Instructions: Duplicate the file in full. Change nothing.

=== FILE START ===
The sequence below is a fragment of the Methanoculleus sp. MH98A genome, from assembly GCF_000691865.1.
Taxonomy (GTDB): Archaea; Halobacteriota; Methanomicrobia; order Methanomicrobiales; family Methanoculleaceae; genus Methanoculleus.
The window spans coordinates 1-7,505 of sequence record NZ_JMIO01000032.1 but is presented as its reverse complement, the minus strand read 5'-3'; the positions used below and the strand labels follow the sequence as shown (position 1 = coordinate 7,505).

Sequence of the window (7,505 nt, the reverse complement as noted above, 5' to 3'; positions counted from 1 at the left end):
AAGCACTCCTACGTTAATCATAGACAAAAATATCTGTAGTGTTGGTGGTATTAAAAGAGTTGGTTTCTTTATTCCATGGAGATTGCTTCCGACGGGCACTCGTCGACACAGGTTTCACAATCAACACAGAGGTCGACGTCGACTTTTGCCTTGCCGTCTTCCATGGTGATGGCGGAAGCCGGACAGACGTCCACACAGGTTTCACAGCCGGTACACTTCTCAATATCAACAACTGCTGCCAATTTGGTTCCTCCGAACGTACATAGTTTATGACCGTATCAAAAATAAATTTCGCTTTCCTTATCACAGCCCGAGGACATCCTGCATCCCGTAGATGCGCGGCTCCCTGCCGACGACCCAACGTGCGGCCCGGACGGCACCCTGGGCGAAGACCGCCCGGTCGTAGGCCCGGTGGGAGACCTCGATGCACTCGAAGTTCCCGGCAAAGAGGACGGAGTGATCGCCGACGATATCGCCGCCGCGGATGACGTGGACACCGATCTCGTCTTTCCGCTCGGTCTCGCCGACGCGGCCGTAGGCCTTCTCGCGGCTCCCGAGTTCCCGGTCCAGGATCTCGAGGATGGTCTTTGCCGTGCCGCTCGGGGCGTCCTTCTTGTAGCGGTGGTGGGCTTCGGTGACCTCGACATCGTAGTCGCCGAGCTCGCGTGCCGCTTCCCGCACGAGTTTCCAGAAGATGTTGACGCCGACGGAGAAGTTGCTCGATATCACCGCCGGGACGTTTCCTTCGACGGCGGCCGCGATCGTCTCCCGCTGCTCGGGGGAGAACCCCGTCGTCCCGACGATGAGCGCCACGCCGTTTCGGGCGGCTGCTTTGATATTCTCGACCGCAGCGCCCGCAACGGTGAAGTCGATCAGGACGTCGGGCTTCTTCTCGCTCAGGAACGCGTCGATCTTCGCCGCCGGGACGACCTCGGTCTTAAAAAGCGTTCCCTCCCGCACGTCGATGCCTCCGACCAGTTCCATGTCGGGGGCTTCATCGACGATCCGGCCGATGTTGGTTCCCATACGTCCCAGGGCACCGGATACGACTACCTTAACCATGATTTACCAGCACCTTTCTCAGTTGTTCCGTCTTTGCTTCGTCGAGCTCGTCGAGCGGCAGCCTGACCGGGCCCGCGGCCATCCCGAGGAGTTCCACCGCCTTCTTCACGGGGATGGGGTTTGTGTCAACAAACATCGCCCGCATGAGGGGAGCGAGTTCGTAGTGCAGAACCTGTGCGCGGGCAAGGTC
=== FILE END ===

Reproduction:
The sequence below is a fragment of the Methanoculleus sp. MH98A genome, from assembly GCF_000691865.1.
Taxonomy (GTDB): Archaea; Halobacteriota; Methanomicrobia; order Methanomicrobiales; family Methanoculleaceae; genus Methanoculleus.
The window spans coordinates 1-7,505 of sequence record NZ_JMIO01000032.1 but is presented as its reverse complement, the minus strand read 5'-3'; the positions used below and the strand labels follow the sequence as shown (position 1 = coordinate 7,505).

Sequence of the window (7,505 nt, the reverse complement as noted above, 5' to 3'; positions counted from 1 at the left end):
AAGCACTCCTACGTTAATCATAGACAAAAATATCTGTAGTGTTGGTGGTATTAAAAGAGTTGGTTTCTTTATTCCATGGAGATTGCTTCCGACGGGCACTCGTCGACACAGGTTTCACAATCAACACAGAGGTCGACGTCGACTTTTGCCTTGCCGTCTTCCATGGTGATGGCGGAAGCCGGACAGACGTCCACACAGGTTTCACAGCCGGTACACTTCTCAATATCAACAACTGCTGCCAATTTGGTTCCTCCGAACGTACATAGTTTATGACCGTATCAAAAATAAATTTCGCTTTCCTTATCACAGCCCGAGGACATCCTGCATCCCGTAGATGCGCGGCTCCCTGCCGACGACCCAACGTGCGGCCCGGACGGCACCCTGGGCGAAGACCGCCCGGTCGTAGGCCCGGTGGGAGACCTCGATGCACTCGAAGTTCCCGGCAAAGAGGACGGAGTGATCGCCGACGATATCGCCGCCGCGGATGACGTGGACACCGATCTCGTCTTTCCGCTCGGTCTCGCCGACGCGGCCGTAGGCCTTCTCGCGGCTCCCGAGTTCCCGGTCCAGGATCTCGAGGATGGTCTTTGCCGTGCCGCTCGGGGCGTCCTTCTTGTAGCGGTGGTGGGCTTCGGTGACCTCGACATCGTAGTCGCCGAGCTCGCGTGCCGCTTCCCGCACGAGTTTCCAGAAGATGTTGACGCCGACGGAGAAGTTGCTCGATATCACCGCCGGGACGTTTCCTTCGACGGCGGCCGCGATCGTCTCCCGCTGCTCGGGGGAGAACCCCGTCGTCCCGACGATGAGCGCCACGCCGTTTCGGGCGGCTGCTTTGATATTCTCGACCGCAGCGCCCGCAACGGTGAAGTCGATCAGGACGTCGGGCTTCTTCTCGCTCAGGAACGCGTCGATCTTCGCCGCCGGGACGACCTCGGTCTTAAAAAGCGTTCCCTCCCGCACGTCGATGCCTCCGACCAGTTCCATGTCGGGGGCTTCATCGACGATCCGGCCGATGTTGGTTCCCATACGTCCCAGGGCACCGGATACGACTACCTTAACCATGATTTACCAGCACCTTTCTCAGTTGTTCCGTCTTTGCTTCGTCGAGCTCGTCGAGCGGCAGCCTGACCGGGCCCGCGGCCATCCCGAGGAGTTCCACCGCCTTCTTCACGGGGATGGGGTTTGTGTCAACAAACATCGCCCGCATGAGGGGAGCGAGTTCGTAGTGCAGAACCTGTGCGCGGGCAAGGTC